Eccentric contraction induces inflammatory responses in rat skeletal muscle: Role of tumor necrosis factor-α

Peng Liao, Jinping Zhou, Li Li Ji, Yong Zhang

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81 Scopus citations


Eccentric contraction (EC) is known to elicit inflammation and damage in skeletal muscle. Proinflammatory cytokine TNF-α plays an important role in this pathogenesis, but the time course of its response to EC and the regulatory mechanisms involved are not clear. The purpose of the study is twofold: 1) to investigate the gene expression of TNF-α in rat muscle during and after an acute bout of downhill running and the associated oxidoreductive (redox) changes; and 2) to examine whether EC activates muscle ubiquitin-proteolytic pathway resulting in necrosis and oxidative damage. Female Sprague-Dawley rats (age 3 mo) were randomly divided into five groups (n = 6) that ran on treadmill at 25 m/min at - 10% grade for 1 h (group 1) or 2 h (group 2) and were killed immediately; ran for 2 h and killed at 6 h after exercise (group 3), ran for 2 h and killed at 24 h after exercise (group 4); and killed at rest as controls (group 5). TNF-α mRNA and protein content showed progressive increases in the deep portion of vastus lateralis (DVL) and gastrocnemius muscles during and after EC. These changes were accompanied by a progressive decrease of mitochondrial aconitase activity and NF-κB activation. After 2 h of exercise, elevated levels of serum TNF-α, endotoxin, creatine kinase, and lipid peroxidation marker were evident and persisted through 24 h postexercise. At 24 h, there were marked increases in H2O2 concentration, myleoperoxidase activity, and endotoxin level, along with nuclear accumulation of p65, in both muscles. mRNA level of ubiquitin-conjugating enzymes (E2)-14k was progressively upregulated during exercise and recovery, whereas the expression of the Toll-like receptor 4 (TLR4) in DVL was downregulated in both muscles. We conclude that prolonged EC induces TNF-α expression possibly due to NF-κB activation stimulated by increased reactive oxygen species generation and endotoxin release. These inflammatory and prooxidative responses may underlie the processes of muscle proteolysis and oxidative damage.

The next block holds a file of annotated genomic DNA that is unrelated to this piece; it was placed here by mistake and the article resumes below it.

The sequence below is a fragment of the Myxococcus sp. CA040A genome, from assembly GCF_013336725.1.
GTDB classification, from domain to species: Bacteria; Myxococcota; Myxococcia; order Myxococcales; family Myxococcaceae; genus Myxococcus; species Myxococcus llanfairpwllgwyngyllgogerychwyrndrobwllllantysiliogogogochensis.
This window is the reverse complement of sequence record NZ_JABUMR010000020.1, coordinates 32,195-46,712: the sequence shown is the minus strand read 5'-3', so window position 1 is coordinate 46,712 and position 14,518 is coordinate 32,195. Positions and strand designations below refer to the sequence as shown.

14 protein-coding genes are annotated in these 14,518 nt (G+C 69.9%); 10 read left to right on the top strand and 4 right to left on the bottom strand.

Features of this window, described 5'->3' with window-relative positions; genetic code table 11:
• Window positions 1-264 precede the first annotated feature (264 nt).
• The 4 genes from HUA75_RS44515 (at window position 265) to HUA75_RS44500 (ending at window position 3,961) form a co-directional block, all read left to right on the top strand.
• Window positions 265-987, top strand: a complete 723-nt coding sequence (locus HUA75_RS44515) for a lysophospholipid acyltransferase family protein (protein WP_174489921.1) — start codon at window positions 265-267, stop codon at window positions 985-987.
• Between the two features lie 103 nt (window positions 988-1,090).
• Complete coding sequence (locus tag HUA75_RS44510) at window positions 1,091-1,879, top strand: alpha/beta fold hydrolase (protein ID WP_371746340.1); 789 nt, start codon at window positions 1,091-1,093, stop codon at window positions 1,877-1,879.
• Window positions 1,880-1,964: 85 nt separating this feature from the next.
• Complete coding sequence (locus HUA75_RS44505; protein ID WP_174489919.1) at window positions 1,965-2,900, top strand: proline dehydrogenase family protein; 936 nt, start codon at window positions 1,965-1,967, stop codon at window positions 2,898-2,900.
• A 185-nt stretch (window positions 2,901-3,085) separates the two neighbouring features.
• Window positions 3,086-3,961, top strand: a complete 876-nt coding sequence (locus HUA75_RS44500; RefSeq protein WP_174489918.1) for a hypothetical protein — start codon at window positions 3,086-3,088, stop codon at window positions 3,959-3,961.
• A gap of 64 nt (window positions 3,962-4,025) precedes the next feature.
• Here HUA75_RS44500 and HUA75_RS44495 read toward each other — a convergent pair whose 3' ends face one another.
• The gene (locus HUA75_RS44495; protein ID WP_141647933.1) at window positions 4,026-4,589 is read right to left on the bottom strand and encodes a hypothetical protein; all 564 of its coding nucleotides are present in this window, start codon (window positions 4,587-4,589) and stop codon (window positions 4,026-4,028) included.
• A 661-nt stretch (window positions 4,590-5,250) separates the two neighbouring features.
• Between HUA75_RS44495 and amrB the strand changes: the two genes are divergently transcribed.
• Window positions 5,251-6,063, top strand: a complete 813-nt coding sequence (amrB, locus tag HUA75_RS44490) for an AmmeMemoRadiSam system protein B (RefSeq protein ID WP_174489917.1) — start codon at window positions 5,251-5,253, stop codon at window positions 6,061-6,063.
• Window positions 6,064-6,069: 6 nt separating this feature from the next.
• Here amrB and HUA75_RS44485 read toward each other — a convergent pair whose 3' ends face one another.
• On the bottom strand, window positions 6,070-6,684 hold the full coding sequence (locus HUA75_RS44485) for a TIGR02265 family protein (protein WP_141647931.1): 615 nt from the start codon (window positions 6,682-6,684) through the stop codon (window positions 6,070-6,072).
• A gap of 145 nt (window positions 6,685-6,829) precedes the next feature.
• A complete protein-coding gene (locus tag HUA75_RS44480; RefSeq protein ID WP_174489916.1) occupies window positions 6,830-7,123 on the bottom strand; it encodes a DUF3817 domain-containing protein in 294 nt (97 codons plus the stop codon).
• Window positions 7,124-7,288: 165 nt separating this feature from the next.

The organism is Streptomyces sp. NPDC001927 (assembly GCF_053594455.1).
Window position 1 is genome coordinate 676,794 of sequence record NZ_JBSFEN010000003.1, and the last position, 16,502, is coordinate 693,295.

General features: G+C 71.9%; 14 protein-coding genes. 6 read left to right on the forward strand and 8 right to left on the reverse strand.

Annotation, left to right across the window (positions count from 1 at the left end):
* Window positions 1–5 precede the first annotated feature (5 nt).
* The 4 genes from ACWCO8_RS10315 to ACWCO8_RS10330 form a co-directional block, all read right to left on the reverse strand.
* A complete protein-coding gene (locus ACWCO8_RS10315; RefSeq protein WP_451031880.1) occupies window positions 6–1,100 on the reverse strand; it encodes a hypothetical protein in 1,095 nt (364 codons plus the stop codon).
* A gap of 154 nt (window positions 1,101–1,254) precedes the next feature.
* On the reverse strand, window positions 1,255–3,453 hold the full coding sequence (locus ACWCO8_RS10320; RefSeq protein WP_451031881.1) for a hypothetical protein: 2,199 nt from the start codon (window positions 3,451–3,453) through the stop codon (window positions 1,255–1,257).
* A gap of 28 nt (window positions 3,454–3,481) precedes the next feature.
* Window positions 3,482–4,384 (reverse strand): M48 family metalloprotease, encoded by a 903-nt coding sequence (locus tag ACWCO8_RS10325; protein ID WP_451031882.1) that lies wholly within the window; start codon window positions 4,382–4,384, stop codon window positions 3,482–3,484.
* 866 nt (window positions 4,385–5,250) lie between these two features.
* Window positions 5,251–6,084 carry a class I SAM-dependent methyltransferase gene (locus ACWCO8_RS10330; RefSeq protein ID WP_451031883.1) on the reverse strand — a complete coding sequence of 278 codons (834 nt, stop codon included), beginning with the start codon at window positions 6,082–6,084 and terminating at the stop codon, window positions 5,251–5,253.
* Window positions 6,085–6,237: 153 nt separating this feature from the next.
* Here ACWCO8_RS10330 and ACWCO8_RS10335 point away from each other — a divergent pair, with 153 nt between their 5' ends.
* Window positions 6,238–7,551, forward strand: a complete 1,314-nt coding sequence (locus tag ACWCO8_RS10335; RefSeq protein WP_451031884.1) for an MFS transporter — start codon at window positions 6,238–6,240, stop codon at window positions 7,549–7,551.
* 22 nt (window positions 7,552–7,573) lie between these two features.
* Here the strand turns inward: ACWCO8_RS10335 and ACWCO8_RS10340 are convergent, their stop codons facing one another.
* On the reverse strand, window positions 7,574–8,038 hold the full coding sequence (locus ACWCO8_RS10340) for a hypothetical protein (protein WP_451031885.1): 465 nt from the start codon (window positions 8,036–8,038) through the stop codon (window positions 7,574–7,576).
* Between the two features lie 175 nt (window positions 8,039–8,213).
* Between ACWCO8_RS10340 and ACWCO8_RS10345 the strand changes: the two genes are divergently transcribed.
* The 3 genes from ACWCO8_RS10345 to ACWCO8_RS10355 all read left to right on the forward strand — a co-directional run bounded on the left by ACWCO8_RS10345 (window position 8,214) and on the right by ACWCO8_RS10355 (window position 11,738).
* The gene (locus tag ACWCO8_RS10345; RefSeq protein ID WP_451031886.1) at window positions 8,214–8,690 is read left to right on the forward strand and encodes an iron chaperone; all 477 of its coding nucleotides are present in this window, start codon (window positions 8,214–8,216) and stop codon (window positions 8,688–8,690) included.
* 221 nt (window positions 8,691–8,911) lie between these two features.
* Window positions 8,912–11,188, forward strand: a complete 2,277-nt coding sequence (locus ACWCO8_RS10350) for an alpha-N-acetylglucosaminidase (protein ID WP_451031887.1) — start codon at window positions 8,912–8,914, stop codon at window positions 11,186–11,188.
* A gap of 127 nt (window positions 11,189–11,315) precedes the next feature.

Original languageEnglish (US)
Pages (from-to)R599-R607
JournalAmerican Journal of Physiology - Regulatory Integrative and Comparative Physiology
Issue number3
StatePublished - Mar 2010


  • Inflammation
  • Rat
  • Reactive oxygen species
  • Skeletal muscle
  • TNF-α


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